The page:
But there will also be plenty of disruption, along with plenty of displacement and despair.
We’re already seeing that play out today — inequality is as wide as it’s been in a hundred years.
Wages are stagnating, while the cost of living, from housing to health care, has done nothing but rise.
Suicide rates, drug overdoses, and hate crimes are climbing and life expectancy is declining.
We’ve become numb to the notion that someone can walk into a school and murder our children before our very eyes, and we are doing almost nothing about it.
And it seems that not just our leaders, but ordinary Americans can’t seem to talk to each other in a civil, constructive way, much less come up with a solution to our nation’s ills.
With apologies to Charles Dickens, I guess you can say this is the best of times and the worst of times.
An era of great hope and an era of despair.
But let me tell you why I have great hope.
Even as technology has established insecurity and impermanence as facts of life, there has never been a time when young people have had so much potential to change the world.
Technology has empowered the individual to take any dream and turn it into a reality.
From climate change to fighting against the plague of gun violence, it’s your generation that is leading the way.
There is a graduate here tonight…maybe it’s one of you…hopefully it’s all of you… who will help change our world for the better.
Every single one of you has the power to do just that.
But in the words of a great American hero, the one and only Spiderman, “With great power comes great responsibility.”
And, as the late Justice Louis Brandeis once wrote: “The most important political office is that of the private citizen.”
We all have a responsibility to be engaged and to actively participate in making our communities better places — for everyone.
And that is how we can solve our nation’s challenges.
There are no shortcuts. There is no magical app. And there is no single individual.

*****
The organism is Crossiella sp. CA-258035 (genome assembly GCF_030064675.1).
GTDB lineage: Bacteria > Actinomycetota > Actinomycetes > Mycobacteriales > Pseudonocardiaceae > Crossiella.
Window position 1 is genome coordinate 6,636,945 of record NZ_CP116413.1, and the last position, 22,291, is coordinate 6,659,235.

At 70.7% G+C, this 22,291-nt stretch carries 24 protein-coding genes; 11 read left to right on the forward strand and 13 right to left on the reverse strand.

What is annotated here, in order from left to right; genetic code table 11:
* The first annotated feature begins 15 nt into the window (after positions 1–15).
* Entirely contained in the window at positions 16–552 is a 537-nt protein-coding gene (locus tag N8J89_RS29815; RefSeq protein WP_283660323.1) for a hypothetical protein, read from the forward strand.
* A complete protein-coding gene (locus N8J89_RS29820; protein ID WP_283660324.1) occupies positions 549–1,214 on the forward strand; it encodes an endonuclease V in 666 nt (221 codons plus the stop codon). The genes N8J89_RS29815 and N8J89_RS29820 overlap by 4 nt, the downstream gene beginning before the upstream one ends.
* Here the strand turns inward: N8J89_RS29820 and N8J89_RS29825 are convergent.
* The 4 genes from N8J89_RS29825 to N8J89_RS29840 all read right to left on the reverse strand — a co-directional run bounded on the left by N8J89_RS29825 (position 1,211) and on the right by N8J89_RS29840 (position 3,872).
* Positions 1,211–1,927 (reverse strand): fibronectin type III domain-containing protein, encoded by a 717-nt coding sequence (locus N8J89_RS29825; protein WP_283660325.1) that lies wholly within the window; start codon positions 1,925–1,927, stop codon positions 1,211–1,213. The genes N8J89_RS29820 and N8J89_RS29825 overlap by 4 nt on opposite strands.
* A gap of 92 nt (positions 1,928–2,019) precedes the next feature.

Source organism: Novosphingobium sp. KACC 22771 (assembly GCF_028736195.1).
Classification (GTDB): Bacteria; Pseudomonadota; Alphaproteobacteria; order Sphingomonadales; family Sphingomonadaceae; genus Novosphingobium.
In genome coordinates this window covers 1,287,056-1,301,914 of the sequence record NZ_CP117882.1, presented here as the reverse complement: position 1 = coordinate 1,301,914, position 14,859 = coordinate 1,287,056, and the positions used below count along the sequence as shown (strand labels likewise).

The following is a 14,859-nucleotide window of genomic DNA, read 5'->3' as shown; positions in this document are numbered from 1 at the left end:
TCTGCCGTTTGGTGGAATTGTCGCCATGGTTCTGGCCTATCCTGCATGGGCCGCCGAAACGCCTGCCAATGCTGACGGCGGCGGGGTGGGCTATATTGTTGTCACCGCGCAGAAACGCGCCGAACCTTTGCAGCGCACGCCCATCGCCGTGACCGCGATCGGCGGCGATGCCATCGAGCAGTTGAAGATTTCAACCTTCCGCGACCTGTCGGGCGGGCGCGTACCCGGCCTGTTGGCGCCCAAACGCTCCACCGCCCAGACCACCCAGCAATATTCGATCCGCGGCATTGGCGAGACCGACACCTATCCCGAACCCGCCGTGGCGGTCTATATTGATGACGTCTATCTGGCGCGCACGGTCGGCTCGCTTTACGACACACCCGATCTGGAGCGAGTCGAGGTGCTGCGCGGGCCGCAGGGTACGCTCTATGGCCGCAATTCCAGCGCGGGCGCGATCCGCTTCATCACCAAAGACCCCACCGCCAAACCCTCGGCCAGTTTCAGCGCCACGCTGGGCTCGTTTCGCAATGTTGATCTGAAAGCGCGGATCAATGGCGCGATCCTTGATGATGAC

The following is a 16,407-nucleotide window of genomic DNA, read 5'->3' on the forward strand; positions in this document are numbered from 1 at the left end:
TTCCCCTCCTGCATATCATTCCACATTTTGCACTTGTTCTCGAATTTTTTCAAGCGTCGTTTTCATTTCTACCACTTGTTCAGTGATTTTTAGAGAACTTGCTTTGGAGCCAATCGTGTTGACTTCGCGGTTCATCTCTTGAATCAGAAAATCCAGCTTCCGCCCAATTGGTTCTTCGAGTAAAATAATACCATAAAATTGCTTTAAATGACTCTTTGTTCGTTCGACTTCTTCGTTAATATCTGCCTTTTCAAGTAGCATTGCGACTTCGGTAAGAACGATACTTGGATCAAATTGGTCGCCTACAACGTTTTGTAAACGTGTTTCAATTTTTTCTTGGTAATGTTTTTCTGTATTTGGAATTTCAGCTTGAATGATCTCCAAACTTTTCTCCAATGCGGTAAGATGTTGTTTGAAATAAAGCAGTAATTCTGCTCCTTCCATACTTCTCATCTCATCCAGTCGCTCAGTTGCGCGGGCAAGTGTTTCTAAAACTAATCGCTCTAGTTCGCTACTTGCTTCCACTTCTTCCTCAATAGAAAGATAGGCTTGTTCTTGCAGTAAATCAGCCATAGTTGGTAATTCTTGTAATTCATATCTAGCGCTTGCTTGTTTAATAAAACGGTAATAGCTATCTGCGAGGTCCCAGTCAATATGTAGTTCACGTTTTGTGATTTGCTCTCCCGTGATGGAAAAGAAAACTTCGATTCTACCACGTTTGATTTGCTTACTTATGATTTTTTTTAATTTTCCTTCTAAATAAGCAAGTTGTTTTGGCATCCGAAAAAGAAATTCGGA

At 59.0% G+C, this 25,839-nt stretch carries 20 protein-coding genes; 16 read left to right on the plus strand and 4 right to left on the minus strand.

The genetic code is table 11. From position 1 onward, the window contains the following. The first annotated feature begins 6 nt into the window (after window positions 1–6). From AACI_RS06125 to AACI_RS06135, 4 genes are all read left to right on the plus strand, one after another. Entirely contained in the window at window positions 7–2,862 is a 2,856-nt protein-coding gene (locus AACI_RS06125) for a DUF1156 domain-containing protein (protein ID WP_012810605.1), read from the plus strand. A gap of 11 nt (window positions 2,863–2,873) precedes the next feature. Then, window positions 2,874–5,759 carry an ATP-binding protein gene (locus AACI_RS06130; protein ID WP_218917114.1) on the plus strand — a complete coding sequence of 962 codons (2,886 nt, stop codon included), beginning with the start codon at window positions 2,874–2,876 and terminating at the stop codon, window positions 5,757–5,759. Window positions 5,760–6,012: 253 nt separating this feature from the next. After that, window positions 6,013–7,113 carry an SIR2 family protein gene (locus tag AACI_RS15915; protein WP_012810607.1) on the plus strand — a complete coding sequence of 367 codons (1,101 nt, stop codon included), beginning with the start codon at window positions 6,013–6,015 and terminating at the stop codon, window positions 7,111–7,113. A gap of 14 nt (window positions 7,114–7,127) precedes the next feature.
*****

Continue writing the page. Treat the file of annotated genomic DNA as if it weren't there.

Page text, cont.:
It’s all of us, working together as a community, that will make the world a better place.
I leave you with one final story.
In 1888, wayyyy before you got your news online, an industrialist opened the newspaper one morning and saw his own obituary.
He was stunned — not only because he wasn’t, well, dead but because of what it said.
He was described as the “dynamite king” — the wealthy inventor of the world’s most powerful explosives.
In that moment he made a decision — he did not want to be known for the destruction left from his own invention.
So, he decided to use his wealth to set up a prestigious prize that to this day recognizes the world’s best efforts in literature, science, economics, poetry and peace.
The Nobel Prize.
Alfred Nobel chose to be remembered not for his invention of destruction but for his recognition of life’s greatest inspirations.
Please, don’t wait to see your own obituary before thinking about what you want your legacy to be.
Regardless of what you do with your diploma, choose how you want to be remembered and live your life accordingly. Live your life for your legacy.
Once again, congratulations to all of the graduates and your families and thank you, Hofstra University!
The RXR platform manages 61 commercial real estate properties and investments with an aggregate gross asset value of approximately $18.5 billion, comprising approximately 24.4 million square feet of commercial properties, inclusive of a multi-family residential portfolio of approximately 2,600 units under operation or development, and control of development rights for an additional approximately 3,700 multi-family and for sale units in the New York Metropolitan area. Gross asset value compiled by RXR Realty in accordance with company fair value measurement policy and is comprised of capital invested by RXR and its partners, as well as leverage.